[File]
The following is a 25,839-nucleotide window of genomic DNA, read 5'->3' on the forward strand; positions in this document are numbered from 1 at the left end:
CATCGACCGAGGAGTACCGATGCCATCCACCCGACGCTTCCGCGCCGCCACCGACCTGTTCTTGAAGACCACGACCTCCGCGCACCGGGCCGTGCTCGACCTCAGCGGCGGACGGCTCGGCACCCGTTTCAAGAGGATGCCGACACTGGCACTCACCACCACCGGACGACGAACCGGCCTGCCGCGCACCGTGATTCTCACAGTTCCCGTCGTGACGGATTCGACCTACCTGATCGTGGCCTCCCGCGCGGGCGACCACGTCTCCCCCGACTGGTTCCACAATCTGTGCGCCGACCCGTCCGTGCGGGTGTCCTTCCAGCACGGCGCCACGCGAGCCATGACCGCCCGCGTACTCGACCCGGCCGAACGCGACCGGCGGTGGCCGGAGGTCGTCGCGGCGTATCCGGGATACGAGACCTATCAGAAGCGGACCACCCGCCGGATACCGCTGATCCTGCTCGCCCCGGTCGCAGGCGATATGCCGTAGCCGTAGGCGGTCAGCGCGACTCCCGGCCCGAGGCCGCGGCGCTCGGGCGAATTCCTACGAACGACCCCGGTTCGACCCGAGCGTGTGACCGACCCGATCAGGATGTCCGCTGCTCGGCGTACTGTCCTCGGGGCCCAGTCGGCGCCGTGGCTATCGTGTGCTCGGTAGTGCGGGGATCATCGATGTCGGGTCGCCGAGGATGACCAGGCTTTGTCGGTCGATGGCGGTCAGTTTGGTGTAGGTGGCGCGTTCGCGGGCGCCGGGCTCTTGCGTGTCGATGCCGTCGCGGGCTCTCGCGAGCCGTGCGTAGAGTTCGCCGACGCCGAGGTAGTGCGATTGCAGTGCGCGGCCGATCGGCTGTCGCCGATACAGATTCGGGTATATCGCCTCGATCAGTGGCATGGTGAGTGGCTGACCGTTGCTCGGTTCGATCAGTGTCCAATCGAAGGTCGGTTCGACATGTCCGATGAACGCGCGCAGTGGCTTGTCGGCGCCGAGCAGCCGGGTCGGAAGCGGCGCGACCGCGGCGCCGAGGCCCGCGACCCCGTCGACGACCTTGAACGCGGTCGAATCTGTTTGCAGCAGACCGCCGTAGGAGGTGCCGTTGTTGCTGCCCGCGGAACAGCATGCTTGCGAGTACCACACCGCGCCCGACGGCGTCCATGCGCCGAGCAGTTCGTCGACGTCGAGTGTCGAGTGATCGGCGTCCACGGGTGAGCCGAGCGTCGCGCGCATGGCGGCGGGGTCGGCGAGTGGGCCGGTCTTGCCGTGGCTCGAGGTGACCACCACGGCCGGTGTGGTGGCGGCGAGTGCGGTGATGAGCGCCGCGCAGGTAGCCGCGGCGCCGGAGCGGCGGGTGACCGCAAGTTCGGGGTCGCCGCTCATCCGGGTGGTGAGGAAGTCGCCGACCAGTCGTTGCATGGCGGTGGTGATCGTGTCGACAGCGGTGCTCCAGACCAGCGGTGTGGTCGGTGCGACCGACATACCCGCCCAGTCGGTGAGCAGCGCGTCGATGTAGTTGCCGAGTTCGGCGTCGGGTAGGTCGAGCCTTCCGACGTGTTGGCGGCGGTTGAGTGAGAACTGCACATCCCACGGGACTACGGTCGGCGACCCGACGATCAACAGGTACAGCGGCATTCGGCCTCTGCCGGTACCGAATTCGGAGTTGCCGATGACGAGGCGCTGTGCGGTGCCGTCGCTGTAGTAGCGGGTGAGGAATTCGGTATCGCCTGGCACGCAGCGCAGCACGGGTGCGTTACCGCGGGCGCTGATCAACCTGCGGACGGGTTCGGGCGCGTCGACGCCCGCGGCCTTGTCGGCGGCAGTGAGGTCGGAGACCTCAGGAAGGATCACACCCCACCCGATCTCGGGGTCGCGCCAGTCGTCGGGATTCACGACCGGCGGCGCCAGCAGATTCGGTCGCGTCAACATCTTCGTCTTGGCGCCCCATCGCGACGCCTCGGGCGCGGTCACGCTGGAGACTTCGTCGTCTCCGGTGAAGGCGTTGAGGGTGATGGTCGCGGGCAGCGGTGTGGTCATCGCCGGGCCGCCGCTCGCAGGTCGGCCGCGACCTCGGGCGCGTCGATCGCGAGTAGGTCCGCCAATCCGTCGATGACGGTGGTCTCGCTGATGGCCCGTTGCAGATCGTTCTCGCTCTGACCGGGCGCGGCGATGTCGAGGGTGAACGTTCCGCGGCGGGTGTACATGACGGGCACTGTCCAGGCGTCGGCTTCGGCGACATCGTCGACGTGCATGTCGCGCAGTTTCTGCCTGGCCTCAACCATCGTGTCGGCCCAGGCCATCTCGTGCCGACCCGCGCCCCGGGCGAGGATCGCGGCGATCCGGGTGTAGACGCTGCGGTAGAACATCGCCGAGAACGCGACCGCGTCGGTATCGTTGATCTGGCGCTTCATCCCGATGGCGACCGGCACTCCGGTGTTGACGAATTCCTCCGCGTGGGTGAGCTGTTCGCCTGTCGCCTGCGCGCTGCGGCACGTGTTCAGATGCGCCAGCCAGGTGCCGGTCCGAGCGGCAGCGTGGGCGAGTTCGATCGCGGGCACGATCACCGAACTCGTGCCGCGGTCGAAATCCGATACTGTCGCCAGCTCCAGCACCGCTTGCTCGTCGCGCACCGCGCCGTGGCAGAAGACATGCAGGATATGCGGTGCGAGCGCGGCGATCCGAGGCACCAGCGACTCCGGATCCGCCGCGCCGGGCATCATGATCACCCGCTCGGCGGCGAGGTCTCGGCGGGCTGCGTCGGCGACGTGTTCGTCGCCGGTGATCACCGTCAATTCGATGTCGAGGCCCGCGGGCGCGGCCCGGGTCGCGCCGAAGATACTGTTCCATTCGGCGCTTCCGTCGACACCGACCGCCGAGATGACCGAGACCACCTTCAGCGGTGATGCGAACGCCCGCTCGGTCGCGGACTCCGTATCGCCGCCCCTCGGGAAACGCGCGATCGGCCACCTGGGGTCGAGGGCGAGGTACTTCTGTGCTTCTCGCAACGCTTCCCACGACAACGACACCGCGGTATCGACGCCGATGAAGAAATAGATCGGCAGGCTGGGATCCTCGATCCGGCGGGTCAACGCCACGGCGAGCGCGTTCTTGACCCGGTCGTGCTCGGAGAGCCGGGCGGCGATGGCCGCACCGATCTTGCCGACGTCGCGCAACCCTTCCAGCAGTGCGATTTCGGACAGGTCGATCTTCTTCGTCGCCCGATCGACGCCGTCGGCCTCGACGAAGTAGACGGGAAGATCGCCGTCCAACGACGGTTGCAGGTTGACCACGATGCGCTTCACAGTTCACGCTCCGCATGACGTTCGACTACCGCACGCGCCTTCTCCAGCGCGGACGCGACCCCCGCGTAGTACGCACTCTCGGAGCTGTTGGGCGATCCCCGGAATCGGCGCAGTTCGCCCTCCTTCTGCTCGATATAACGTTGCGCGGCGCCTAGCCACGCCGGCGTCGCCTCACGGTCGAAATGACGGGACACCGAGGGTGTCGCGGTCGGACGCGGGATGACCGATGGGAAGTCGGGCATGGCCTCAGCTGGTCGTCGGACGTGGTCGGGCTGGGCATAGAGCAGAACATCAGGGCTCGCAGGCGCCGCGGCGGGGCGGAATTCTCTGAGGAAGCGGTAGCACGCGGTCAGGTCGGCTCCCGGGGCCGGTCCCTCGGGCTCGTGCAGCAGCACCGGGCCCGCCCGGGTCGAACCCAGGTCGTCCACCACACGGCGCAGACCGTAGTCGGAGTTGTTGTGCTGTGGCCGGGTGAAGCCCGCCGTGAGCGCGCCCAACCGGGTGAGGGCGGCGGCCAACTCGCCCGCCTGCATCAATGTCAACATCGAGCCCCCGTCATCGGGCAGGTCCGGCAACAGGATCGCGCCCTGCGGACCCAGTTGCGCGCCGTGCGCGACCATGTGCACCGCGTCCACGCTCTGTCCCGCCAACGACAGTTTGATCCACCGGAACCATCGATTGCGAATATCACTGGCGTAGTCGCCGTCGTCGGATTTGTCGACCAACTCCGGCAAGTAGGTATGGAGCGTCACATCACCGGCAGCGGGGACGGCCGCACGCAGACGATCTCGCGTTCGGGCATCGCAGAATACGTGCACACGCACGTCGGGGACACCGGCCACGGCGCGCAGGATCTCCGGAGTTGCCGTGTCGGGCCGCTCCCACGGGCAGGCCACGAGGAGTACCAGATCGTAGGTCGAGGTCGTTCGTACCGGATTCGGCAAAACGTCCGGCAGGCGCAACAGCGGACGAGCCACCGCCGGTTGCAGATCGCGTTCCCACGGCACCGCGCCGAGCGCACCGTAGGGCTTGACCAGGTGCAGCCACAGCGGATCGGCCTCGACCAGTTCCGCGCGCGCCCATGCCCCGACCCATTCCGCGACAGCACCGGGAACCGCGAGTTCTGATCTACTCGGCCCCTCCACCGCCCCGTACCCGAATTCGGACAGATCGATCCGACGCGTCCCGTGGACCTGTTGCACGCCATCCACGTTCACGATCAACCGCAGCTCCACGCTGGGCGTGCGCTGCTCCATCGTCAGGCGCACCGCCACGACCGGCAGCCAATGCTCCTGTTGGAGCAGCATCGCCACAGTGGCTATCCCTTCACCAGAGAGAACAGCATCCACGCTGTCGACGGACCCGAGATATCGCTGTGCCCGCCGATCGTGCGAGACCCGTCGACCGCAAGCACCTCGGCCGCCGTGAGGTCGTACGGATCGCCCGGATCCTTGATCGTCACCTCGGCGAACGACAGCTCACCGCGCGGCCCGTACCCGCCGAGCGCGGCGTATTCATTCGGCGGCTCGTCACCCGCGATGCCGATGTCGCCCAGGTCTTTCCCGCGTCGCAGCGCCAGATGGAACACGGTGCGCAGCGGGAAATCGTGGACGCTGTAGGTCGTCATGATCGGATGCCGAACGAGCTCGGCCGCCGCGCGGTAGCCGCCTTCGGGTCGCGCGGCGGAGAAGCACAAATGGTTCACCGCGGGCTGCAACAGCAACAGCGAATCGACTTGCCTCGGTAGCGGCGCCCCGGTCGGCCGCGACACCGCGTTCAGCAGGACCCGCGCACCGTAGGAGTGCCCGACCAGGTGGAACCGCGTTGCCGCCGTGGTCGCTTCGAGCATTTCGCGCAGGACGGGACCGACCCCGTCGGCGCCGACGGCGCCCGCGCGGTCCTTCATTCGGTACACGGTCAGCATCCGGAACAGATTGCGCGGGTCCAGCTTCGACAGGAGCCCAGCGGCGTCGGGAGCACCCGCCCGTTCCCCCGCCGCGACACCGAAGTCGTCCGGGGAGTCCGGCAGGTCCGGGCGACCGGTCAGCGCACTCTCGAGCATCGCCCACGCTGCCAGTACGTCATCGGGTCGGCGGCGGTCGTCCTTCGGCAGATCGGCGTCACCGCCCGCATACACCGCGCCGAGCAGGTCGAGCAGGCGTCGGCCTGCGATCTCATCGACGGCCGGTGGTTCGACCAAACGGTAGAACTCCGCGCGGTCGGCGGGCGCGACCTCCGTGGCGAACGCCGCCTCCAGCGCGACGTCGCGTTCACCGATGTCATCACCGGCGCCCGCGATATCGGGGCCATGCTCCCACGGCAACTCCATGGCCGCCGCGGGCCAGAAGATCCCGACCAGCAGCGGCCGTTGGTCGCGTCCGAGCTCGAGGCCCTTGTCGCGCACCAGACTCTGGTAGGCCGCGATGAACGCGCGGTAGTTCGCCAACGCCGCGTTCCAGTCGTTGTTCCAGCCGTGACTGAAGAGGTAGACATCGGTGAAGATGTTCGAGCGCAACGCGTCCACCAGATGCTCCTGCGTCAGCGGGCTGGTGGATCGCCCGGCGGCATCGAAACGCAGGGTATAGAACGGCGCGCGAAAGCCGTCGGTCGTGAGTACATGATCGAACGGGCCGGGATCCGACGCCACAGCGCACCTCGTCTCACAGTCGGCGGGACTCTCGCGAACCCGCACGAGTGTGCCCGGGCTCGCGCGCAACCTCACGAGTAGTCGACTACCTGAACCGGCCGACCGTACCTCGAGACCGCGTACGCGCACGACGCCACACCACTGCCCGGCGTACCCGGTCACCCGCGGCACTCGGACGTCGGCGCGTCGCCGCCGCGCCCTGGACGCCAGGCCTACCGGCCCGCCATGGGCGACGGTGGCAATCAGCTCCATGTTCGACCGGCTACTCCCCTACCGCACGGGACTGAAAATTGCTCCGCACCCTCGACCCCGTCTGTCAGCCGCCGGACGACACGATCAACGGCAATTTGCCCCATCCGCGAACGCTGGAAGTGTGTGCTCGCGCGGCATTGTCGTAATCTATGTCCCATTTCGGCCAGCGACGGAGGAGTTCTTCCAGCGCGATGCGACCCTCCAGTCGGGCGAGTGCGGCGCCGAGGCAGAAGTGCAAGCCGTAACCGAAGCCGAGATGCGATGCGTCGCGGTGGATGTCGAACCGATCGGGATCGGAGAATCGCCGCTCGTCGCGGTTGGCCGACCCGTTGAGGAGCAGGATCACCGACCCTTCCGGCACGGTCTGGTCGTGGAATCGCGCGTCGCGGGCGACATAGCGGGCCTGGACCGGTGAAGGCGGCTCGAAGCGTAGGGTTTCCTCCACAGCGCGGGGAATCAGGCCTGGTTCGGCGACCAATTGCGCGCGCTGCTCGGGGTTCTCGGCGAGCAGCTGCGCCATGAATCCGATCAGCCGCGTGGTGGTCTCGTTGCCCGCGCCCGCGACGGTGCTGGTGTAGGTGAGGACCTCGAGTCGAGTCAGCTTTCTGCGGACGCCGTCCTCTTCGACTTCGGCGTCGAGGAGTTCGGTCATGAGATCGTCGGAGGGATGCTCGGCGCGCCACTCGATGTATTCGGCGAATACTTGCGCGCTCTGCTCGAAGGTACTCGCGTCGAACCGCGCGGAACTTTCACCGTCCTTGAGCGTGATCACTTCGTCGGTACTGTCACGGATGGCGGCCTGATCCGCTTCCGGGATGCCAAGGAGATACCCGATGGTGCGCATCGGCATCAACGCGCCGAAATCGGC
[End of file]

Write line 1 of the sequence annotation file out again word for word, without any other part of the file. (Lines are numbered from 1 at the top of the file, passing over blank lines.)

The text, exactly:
The following is a 25,839-nucleotide window of genomic DNA, read 5'->3' on the forward strand; positions in this document are numbered from 1 at the left end: